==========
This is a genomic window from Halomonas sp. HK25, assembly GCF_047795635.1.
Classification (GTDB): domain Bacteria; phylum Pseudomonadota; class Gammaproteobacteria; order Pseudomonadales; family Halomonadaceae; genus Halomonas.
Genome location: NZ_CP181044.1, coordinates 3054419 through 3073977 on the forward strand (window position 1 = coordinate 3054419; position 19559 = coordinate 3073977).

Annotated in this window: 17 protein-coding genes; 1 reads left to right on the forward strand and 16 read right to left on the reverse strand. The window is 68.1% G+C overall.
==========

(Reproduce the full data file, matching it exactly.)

This is a genomic window from Halomonas sp. HK25, assembly GCF_047795635.1.
Classification (GTDB): domain Bacteria; phylum Pseudomonadota; class Gammaproteobacteria; order Pseudomonadales; family Halomonadaceae; genus Halomonas.
Genome location: NZ_CP181044.1, coordinates 3054419 through 3073977 on the forward strand (window position 1 = coordinate 3054419; position 19559 = coordinate 3073977).

Annotated in this window: 17 protein-coding genes; 1 reads left to right on the forward strand and 16 read right to left on the reverse strand. The window is 68.1% G+C overall.